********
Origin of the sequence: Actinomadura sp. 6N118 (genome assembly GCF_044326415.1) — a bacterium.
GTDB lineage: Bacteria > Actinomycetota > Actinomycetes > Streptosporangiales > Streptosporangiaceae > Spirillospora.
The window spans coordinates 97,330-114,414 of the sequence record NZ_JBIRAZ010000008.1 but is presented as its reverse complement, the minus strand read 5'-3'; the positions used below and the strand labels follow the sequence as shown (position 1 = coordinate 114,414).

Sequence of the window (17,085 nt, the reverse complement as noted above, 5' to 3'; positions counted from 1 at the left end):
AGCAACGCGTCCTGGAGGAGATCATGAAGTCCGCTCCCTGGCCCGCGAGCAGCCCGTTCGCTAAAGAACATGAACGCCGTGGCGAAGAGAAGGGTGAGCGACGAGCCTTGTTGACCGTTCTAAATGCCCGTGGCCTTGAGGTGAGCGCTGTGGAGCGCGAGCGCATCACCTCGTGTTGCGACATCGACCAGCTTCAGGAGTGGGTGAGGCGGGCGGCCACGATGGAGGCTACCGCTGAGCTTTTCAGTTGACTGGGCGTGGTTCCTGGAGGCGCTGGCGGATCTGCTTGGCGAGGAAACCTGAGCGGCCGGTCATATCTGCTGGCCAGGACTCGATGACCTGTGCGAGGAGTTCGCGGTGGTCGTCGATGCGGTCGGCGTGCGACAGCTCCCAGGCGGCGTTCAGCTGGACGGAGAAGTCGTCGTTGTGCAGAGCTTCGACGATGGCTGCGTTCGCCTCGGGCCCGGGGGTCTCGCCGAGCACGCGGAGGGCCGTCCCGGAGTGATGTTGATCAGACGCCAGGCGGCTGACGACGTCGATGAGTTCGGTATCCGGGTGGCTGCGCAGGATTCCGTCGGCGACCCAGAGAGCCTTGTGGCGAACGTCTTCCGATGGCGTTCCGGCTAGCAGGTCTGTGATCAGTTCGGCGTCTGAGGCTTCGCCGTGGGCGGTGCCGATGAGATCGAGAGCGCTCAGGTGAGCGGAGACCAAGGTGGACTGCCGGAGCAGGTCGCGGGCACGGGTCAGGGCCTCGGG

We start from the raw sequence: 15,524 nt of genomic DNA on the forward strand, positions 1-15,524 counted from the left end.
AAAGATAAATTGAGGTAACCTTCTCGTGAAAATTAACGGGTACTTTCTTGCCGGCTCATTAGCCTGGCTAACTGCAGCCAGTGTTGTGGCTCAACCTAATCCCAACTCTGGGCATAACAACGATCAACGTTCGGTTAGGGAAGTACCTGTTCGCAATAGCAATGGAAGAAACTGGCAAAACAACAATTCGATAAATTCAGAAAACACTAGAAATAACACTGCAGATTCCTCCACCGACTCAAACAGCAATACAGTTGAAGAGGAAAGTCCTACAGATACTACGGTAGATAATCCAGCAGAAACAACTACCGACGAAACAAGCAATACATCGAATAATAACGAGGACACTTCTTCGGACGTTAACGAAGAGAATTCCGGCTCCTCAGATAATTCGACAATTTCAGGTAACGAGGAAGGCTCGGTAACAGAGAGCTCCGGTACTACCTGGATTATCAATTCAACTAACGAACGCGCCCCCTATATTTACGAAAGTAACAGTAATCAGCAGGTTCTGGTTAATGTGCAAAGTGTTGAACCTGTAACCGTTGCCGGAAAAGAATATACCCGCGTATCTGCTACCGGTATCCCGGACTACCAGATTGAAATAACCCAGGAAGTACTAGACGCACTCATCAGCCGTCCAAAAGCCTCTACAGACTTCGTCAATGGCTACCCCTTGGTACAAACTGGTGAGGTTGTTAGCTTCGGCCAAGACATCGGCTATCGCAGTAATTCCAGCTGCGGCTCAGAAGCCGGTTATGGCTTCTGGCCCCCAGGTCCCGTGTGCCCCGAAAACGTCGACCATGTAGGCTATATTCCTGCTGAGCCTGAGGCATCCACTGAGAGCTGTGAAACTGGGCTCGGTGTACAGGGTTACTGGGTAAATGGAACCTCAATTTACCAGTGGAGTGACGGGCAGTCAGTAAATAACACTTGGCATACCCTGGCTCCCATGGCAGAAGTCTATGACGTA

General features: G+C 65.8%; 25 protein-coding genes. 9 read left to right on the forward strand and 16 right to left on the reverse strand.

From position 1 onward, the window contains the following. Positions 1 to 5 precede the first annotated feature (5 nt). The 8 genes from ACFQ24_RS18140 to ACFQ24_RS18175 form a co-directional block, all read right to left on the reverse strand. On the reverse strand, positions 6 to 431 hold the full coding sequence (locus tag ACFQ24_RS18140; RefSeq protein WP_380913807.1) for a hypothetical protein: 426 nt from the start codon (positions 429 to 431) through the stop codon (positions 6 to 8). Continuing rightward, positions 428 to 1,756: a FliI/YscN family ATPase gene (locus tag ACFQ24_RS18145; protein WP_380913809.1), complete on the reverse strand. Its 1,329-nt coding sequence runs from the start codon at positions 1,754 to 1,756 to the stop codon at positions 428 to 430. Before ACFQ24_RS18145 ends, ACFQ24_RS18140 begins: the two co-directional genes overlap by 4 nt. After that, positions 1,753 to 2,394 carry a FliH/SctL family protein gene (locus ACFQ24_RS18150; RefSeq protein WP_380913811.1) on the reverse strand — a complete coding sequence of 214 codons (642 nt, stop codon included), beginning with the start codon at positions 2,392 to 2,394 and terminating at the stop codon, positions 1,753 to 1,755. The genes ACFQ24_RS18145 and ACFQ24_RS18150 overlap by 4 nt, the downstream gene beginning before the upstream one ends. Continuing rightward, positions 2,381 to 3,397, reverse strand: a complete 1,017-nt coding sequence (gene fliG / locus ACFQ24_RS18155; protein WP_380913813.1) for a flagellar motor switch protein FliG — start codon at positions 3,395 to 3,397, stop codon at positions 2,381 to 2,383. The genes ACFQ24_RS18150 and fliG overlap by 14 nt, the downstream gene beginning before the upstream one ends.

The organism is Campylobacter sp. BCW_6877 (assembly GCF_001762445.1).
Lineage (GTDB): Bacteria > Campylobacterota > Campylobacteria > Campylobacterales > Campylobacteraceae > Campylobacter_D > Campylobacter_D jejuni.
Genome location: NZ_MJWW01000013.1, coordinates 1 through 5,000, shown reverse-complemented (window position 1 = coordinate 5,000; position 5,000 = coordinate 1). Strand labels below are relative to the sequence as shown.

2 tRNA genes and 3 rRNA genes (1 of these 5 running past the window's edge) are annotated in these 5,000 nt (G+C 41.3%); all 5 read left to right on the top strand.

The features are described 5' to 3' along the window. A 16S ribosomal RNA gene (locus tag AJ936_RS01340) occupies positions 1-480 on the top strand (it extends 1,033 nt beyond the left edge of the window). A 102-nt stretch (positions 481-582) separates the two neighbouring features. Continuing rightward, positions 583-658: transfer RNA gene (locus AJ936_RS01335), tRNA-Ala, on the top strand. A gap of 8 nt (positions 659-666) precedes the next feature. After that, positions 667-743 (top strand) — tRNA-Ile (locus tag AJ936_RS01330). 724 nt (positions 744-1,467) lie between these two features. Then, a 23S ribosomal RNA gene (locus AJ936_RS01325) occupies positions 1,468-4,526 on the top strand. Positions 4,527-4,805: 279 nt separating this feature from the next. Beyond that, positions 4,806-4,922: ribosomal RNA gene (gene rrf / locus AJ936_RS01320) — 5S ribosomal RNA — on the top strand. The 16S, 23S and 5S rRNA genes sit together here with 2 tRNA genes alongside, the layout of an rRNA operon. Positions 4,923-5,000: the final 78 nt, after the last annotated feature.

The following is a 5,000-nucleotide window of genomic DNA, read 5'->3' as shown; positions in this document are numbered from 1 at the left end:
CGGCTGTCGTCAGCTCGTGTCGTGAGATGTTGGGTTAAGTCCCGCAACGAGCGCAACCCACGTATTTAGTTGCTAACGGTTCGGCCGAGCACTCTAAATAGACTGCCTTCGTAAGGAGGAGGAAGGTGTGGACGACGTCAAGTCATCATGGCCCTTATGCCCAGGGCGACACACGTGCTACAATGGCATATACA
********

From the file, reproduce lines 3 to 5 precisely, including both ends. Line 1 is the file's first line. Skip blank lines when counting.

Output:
The window spans coordinates 97,330-114,414 of the sequence record NZ_JBIRAZ010000008.1 but is presented as its reverse complement, the minus strand read 5'-3'; the positions used below and the strand labels follow the sequence as shown (position 1 = coordinate 114,414).

Sequence of the window (17,085 nt, the reverse complement as noted above, 5' to 3'; positions counted from 1 at the left end):
AGCAACGCGTCCTGGAGGAGATCATGAAGTCCGCTCCCTGGCCCGCGAGCAGCCCGTTCGCTAAAGAACATGAACGCCGTGGCGAAGAGAAGGGTGAGCGACGAGCCTTGTTGACCGTTCTAAATGCCCGTGGCCTTGAGGTGAGCGCTGTGGAGCGCGAGCGCATCACCTCGTGTTGCGACATCGACCAGCTTCAGGAGTGGGTGAGGCGGGCGGCCACGATGGAGGCTACCGCTGAGCTTTTCAGTTGACTGGGCGTGGTTCCTGGAGGCGCTGGCGGATCTGCTTGGCGAGGAAACCTGAGCGGCCGGTCATATCTGCTGGCCAGGACTCGATGACCTGTGCGAGGAGTTCGCGGTGGTCGTCGATGCGGTCGGCGTGCGACAGCTCCCAGGCGGCGTTCAGCTGGACGGAGAAGTCGTCGTTGTGCAGAGCTTCGACGATGGCTGCGTTCGCCTCGGGCCCGGGGGTCTCGCCGAGCACGCGGAGGGCCGTCCCGGAGTGATGTTGATCAGACGCCAGGCGGCTGACGACGTCGATGAGTTCGGTATCCGGGTGGCTGCGCAGGATTCCGTCGGCGACCCAGAGAGCCTTGTGGCGAACGTCTTCCGATGGCGTTCCGGCTAGCAGGTCTGTGATCAGTTCGGCGTCTGAGGCTTCGCCGTGGGCGGTGCCGATGAGATCGAGAGCGCTCAGGTGAGCGGAGACCAAGGTGGACTGCCGGAGCAGGTCGCGGGCACGGGTCAGGGCCTCGGG